Addressing summer reading setback among economically disadvantaged elementary students
August 11, 2010
Richard Allington, Anne McGill-Franzen, Gregory Camilli, Lunetta Williams, Jennifer Graff, Jacqueline Zeig, Courtney Zmach, Rhonda Nowak; University of Tennessee, Knoxville
Journal of Reading Psychology
September 2010, forthcoming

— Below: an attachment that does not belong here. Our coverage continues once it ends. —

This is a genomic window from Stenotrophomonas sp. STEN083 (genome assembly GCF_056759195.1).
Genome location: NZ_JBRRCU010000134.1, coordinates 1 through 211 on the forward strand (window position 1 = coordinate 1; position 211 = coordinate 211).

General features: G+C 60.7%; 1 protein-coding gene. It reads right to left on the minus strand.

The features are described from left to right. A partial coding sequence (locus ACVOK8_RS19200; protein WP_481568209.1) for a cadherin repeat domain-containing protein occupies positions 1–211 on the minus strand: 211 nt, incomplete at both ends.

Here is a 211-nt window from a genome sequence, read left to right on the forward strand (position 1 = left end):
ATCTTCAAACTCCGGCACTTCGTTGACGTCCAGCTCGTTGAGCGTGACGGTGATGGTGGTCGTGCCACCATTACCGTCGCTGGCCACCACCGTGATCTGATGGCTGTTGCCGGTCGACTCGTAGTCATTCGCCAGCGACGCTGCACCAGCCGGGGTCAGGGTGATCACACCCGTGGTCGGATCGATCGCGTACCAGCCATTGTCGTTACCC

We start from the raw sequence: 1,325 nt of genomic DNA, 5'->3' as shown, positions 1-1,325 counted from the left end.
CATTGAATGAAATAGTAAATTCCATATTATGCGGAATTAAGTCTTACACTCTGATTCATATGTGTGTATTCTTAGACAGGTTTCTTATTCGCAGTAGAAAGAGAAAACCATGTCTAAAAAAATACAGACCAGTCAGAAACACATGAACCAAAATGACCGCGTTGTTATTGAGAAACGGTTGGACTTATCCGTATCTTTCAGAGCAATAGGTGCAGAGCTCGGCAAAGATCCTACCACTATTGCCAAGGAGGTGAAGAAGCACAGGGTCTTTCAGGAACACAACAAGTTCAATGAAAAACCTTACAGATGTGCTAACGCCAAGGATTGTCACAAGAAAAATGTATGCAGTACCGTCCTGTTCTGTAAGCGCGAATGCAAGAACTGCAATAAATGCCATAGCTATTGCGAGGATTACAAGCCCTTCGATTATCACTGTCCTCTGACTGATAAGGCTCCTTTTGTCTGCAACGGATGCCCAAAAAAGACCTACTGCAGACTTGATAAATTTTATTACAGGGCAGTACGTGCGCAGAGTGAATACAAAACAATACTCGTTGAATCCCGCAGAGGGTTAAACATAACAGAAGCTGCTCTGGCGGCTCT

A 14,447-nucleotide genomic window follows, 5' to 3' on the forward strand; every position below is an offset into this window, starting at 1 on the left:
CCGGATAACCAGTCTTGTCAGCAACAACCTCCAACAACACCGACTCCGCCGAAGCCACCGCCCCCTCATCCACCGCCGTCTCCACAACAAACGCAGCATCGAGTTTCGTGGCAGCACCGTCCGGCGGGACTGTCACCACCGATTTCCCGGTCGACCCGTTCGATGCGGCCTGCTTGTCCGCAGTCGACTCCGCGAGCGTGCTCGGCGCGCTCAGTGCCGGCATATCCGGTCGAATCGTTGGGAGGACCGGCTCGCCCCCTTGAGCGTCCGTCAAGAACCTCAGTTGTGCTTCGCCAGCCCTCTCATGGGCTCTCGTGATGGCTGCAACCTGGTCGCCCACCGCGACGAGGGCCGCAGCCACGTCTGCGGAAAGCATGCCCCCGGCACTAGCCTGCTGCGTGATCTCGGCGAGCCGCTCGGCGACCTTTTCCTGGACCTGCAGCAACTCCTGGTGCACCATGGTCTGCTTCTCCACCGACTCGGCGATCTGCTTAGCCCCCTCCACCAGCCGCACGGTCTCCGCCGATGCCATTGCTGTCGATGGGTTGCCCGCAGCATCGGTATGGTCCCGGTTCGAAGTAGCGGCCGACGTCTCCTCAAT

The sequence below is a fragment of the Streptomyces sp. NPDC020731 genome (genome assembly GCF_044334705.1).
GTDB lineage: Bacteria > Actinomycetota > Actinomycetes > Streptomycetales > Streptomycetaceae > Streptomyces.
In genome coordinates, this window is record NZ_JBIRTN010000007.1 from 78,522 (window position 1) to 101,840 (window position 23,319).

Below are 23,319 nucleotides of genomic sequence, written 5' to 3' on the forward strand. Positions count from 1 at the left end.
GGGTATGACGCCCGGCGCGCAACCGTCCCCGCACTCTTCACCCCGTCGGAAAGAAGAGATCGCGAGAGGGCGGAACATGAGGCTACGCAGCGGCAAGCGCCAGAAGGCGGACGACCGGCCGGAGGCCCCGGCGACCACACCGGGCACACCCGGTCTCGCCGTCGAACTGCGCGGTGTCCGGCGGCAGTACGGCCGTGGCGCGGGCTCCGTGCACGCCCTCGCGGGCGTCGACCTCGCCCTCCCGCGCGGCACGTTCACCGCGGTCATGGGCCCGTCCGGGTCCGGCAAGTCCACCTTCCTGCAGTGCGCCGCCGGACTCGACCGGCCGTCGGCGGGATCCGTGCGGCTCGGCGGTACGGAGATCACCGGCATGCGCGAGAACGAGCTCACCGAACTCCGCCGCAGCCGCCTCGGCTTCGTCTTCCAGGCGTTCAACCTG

It’s well known that low-income kids lose academic ground from June to August, while middle- and upper-income kids are apt to continue to gain (or at least stay constant) due to camp, libraries, and other summer enrichment. The experimental study reported here sought to test one way of ameliorating summer learning loss. Researchers supplied students from seventeen high-poverty schools in Florida with a dozen self-selected books each summer for three years. The control group, kids drawn from the same schools and matched to the treatment population on a variety of demographic and academic variables, received no books. Three summers later, the treatment students outperformed the control group on Florida’s state reading test (FCAT)—and reading gains from the poorest kids were even larger. Not surprisingly, most youngsters chose books that pertained to pop culture—not “curriculum relevant” titles. Evidently reading about Britney Spears and Hannah Montana (a couple of the favorites) is better than no reading at all. Analysts estimated that supplying low-income pupils with summer reading costs about $50 per child, but that the overall impact of this intervention is similar to that of (the much more expensive) summer school. In other words, this learning loss intervention is cheaper than solutions currently being used, and gets a lot more bang for the buck. While it’s typically bad practice for researchers to both provide and evaluate an intervention, the study is nonetheless worth attention, especially in tight economic times when we’re looking for cost-effective measures to improve student achievement. Look for it in the fall edition of the Journal of Reading Psychology.